Thus, when they found a manageable fit between family and work, many of the women chose to stay with more or less the same jobs and hours of work, if they could. Seeking to improve their employment situations or their wages required a much longer time frame than just a few years.

Tax credits

Tax credits were thus topping up wages so that working was financially possible, which is exactly the role that they are intended to fulfil. The women all agreed as to the importance of tax credits in enabling them to work, acknowledging that without that financial support they could not have managed. Tax credits were particularly valued when the mothers started work, as they left the security of income support for the less certain world of work. As one mother put it, “It was very helpful to have benefits at the beginning when you were totally out on your own”.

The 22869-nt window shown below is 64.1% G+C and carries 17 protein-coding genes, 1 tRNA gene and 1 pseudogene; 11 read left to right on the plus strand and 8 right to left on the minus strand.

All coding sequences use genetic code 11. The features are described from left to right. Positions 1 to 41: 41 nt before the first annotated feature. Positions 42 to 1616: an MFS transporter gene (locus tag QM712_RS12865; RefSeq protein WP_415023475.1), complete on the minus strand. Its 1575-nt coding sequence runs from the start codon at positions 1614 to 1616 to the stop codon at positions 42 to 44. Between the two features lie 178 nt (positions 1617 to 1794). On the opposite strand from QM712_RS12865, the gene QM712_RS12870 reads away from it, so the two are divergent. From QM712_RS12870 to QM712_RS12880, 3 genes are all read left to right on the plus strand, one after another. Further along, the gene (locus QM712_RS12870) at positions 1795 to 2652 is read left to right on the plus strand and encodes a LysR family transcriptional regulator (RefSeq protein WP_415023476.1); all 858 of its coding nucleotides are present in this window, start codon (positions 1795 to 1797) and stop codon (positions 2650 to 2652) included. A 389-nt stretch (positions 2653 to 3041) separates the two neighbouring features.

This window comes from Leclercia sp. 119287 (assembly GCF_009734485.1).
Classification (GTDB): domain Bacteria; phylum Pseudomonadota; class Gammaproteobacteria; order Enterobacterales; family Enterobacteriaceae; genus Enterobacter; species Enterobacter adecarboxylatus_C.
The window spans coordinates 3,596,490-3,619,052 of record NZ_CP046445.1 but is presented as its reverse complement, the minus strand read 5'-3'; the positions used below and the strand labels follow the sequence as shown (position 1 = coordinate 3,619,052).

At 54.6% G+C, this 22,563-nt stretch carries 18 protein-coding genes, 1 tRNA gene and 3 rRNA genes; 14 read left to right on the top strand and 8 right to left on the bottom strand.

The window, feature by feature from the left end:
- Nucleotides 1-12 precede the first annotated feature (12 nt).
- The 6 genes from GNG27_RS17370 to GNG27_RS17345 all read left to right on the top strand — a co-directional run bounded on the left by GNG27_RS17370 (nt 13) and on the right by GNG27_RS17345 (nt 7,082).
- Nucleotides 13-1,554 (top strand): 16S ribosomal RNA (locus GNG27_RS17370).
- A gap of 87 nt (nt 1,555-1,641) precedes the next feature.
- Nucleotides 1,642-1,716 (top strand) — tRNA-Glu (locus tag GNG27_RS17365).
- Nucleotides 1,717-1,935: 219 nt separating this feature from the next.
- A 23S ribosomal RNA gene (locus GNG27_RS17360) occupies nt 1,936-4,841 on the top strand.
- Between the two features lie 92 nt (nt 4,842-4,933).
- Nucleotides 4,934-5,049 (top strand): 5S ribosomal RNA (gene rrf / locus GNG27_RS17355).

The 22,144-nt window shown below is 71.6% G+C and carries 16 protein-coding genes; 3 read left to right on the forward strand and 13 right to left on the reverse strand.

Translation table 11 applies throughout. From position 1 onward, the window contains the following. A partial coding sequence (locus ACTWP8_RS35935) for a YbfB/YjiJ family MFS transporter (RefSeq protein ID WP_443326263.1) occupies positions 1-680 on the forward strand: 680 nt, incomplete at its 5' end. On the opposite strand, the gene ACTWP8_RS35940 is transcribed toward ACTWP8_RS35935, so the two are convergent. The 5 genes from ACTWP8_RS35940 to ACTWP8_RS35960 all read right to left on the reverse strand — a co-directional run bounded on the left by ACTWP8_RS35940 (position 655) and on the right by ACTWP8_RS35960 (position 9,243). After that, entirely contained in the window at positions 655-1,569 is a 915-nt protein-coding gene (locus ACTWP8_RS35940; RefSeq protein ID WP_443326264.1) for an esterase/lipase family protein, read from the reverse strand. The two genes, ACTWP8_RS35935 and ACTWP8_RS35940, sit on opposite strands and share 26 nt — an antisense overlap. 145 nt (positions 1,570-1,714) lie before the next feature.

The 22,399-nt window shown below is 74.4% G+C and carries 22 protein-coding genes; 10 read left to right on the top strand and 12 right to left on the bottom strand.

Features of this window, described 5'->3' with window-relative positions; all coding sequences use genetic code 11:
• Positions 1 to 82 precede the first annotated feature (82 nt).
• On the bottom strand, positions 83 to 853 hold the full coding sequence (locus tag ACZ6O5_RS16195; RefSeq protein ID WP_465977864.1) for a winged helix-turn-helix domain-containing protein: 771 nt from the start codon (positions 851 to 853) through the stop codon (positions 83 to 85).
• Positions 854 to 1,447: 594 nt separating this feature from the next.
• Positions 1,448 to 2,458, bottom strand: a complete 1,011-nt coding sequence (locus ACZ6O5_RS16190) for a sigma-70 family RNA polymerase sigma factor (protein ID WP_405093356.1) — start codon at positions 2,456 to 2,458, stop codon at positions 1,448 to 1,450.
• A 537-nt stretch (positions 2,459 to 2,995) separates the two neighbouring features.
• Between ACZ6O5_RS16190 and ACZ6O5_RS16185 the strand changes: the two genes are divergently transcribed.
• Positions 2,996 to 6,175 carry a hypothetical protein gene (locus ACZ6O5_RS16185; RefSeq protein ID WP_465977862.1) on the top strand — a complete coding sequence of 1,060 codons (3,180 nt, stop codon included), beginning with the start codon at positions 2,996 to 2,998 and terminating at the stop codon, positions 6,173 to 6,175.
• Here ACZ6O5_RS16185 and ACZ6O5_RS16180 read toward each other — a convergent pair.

However, almost all of the women had experienced some difficulties with the receipt of tax credits. Some of these were caused by administrative errors and failures, including delayed or incorrect payments, and duplicate payments that then had to be repaid. But many of the problems were inherent in the design of the tax credit system, which is based on an annual assessment with a provisional award, which is then adjusted at year end. This created considerable uncertainty about entitlements and about what changes in family, employment or child care circumstances should be notified, and when. This uncertainty was compounded by a lack of any detailed information on how entitlements were calculated. Without a clear statement setting out calculations and entitlements, some of the mothers felt that they were unable to establish from their award notice how their payment had come about or to challenge the amount they were awarded. They also felt cautious about changing hours of work or seeking pay increases, because they could not be sure what impact this would have on their tax credits.